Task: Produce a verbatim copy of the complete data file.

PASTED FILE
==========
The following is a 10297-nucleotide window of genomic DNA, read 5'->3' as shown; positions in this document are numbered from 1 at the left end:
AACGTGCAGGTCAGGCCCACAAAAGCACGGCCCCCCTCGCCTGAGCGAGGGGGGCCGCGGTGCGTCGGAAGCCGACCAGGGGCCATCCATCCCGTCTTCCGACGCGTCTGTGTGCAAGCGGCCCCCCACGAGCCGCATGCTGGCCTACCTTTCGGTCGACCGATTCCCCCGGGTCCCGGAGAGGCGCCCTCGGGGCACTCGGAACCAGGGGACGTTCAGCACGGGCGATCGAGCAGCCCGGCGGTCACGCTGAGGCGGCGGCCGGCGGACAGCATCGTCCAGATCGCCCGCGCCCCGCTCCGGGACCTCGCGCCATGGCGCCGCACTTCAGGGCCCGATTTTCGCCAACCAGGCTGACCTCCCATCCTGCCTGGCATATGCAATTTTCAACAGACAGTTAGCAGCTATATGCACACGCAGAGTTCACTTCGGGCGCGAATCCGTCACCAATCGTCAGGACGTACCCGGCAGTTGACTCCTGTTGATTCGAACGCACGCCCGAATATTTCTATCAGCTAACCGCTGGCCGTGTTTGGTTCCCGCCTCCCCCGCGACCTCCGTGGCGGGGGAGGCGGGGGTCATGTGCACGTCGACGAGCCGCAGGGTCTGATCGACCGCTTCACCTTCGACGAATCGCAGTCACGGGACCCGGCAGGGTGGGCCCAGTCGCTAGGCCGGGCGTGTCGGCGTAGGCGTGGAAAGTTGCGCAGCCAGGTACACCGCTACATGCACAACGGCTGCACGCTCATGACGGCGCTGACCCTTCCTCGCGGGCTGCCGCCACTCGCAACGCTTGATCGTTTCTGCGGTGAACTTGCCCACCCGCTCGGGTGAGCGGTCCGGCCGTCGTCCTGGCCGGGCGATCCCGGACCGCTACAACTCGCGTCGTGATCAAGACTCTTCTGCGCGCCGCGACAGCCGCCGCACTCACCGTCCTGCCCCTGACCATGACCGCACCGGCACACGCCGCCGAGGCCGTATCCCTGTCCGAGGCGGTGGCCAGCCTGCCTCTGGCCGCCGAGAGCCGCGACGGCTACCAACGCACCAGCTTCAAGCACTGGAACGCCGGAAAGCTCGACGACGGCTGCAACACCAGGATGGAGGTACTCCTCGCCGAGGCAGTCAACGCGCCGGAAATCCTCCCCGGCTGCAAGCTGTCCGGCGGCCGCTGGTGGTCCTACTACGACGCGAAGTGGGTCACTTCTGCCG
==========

The following is a 10297-nucleotide window of genomic DNA, read 5'->3' as shown; positions in this document are numbered from 1 at the left end:
AACGTGCAGGTCAGGCCCACAAAAGCACGGCCCCCCTCGCCTGAGCGAGGGGGGCCGCGGTGCGTCGGAAGCCGACCAGGGGCCATCCATCCCGTCTTCCGACGCGTCTGTGTGCAAGCGGCCCCCCACGAGCCGCATGCTGGCCTACCTTTCGGTCGACCGATTCCCCCGGGTCCCGGAGAGGCGCCCTCGGGGCACTCGGAACCAGGGGACGTTCAGCACGGGCGATCGAGCAGCCCGGCGGTCACGCTGAGGCGGCGGCCGGCGGACAGCATCGTCCAGATCGCCCGCGCCCCGCTCCGGGACCTCGCGCCATGGCGCCGCACTTCAGGGCCCGATTTTCGCCAACCAGGCTGACCTCCCATCCTGCCTGGCATATGCAATTTTCAACAGACAGTTAGCAGCTATATGCACACGCAGAGTTCACTTCGGGCGCGAATCCGTCACCAATCGTCAGGACGTACCCGGCAGTTGACTCCTGTTGATTCGAACGCACGCCCGAATATTTCTATCAGCTAACCGCTGGCCGTGTTTGGTTCCCGCCTCCCCCGCGACCTCCGTGGCGGGGGAGGCGGGGGTCATGTGCACGTCGACGAGCCGCAGGGTCTGATCGACCGCTTCACCTTCGACGAATCGCAGTCACGGGACCCGGCAGGGTGGGCCCAGTCGCTAGGCCGGGCGTGTCGGCGTAGGCGTGGAAAGTTGCGCAGCCAGGTACACCGCTACATGCACAACGGCTGCACGCTCATGACGGCGCTGACCCTTCCTCGCGGGCTGCCGCCACTCGCAACGCTTGATCGTTTCTGCGGTGAACTTGCCCACCCGCTCGGGTGAGCGGTCCGGCCGTCGTCCTGGCCGGGCGATCCCGGACCGCTACAACTCGCGTCGTGATCAAGACTCTTCTGCGCGCCGCGACAGCCGCCGCACTCACCGTCCTGCCCCTGACCATGACCGCACCGGCACACGCCGCCGAGGCCGTATCCCTGTCCGAGGCGGTGGCCAGCCTGCCTCTGGCCGCCGAGAGCCGCGACGGCTACCAACGCACCAGCTTCAAGCACTGGAACGCCGGAAAGCTCGACGACGGCTGCAACACCAGGATGGAGGTACTCCTCGCCGAGGCAGTCAACGCGCCGGAAATCCTCCCCGGCTGCAAGCTGTCCGGCGGCCGCTGGTGGTCCTACTACGACGCGAAGTGGGTCACTTCTGCCG